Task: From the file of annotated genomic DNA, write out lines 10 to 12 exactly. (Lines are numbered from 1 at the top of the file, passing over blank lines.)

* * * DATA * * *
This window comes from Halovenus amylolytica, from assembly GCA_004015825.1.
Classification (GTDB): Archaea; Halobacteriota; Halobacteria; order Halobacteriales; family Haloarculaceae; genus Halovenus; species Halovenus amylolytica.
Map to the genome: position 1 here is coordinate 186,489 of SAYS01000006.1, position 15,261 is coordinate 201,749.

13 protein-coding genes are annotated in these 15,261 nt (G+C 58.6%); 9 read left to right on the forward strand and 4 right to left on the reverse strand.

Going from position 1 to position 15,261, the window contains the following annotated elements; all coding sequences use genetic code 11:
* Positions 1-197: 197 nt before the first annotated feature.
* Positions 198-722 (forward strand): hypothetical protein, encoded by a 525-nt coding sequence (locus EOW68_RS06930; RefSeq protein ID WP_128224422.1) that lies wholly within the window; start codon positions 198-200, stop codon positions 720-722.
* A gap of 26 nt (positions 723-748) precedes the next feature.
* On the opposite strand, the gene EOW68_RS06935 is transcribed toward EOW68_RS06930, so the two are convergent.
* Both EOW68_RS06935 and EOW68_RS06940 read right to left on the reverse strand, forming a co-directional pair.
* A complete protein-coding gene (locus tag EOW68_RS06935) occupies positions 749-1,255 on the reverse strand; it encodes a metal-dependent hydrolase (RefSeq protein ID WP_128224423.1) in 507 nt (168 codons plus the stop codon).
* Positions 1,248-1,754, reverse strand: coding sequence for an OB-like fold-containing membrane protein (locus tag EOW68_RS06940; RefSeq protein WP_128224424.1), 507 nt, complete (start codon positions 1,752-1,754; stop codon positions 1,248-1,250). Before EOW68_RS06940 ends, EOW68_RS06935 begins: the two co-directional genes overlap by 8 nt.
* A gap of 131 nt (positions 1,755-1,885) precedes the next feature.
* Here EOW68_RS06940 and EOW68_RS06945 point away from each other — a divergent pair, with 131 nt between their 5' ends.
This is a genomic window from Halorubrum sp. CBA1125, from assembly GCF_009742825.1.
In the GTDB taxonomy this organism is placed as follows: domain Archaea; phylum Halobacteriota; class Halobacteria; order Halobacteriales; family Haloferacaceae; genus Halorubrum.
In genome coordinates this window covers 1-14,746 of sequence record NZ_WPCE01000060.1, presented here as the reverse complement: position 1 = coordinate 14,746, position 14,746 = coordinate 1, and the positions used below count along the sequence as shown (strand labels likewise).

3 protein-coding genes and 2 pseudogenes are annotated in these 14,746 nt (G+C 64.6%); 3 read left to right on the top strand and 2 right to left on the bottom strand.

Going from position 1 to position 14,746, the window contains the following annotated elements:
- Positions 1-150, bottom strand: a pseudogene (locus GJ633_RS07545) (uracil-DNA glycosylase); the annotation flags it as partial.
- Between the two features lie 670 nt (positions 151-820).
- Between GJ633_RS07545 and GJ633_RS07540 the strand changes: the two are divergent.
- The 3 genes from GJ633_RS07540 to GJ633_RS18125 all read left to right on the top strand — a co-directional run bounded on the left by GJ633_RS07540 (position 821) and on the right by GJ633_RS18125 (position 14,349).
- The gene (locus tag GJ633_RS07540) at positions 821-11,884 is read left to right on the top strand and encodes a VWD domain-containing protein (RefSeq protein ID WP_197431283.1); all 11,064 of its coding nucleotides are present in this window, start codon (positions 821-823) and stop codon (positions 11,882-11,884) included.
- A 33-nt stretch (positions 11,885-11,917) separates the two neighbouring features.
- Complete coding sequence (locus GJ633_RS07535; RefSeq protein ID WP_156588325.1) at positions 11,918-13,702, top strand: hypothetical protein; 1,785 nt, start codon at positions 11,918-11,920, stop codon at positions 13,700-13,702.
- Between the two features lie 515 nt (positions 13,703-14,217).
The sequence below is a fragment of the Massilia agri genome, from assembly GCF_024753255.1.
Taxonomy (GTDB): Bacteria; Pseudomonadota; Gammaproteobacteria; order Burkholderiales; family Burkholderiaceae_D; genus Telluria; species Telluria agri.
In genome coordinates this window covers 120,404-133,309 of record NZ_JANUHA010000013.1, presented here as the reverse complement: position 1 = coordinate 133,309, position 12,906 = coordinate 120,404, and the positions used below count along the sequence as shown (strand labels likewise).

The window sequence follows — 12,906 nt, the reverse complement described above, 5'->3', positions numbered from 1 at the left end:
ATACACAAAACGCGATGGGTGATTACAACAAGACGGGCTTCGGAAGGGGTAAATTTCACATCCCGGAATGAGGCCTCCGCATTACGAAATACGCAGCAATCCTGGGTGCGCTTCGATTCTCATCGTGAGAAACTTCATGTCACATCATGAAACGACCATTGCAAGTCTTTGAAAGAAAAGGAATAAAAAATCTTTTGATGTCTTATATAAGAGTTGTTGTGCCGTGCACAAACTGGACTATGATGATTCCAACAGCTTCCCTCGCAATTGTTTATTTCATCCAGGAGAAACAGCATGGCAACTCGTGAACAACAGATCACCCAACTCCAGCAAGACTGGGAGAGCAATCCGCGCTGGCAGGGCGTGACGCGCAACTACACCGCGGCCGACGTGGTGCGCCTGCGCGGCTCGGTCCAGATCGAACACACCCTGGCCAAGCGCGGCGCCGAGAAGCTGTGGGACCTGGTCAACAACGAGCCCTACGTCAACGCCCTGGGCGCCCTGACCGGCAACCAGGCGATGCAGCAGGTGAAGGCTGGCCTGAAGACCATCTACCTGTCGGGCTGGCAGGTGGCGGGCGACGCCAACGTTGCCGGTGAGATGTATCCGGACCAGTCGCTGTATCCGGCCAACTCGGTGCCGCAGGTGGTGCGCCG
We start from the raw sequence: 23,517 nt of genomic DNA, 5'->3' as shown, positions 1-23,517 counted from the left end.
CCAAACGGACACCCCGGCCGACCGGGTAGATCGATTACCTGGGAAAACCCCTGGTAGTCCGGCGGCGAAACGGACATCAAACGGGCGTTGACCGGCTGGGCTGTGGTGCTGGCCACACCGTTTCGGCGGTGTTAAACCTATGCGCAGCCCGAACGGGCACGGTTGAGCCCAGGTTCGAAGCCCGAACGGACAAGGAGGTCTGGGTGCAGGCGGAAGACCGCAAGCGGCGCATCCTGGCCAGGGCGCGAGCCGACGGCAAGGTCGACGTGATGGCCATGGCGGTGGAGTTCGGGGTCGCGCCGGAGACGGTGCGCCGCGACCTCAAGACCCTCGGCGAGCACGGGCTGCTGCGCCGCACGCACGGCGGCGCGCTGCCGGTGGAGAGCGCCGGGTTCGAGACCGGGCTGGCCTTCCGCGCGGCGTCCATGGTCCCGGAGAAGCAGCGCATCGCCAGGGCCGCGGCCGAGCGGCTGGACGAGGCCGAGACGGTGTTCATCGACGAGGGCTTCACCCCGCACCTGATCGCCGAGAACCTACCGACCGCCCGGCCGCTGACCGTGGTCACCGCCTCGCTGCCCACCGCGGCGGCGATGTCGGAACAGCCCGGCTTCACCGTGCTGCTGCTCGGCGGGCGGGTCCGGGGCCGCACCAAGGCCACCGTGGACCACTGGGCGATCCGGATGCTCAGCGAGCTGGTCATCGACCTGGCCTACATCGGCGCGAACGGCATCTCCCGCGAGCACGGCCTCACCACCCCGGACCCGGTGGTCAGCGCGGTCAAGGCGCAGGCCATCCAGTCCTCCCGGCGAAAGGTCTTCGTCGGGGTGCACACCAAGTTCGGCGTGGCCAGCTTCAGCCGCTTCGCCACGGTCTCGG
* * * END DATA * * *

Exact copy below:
* Both EOW68_RS06935 and EOW68_RS06940 read right to left on the reverse strand, forming a co-directional pair.
* A complete protein-coding gene (locus tag EOW68_RS06935) occupies positions 749-1,255 on the reverse strand; it encodes a metal-dependent hydrolase (RefSeq protein ID WP_128224423.1) in 507 nt (168 codons plus the stop codon).
* Positions 1,248-1,754, reverse strand: coding sequence for an OB-like fold-containing membrane protein (locus tag EOW68_RS06940; RefSeq protein WP_128224424.1), 507 nt, complete (start codon positions 1,752-1,754; stop codon positions 1,248-1,250). Before EOW68_RS06940 ends, EOW68_RS06935 begins: the two co-directional genes overlap by 8 nt.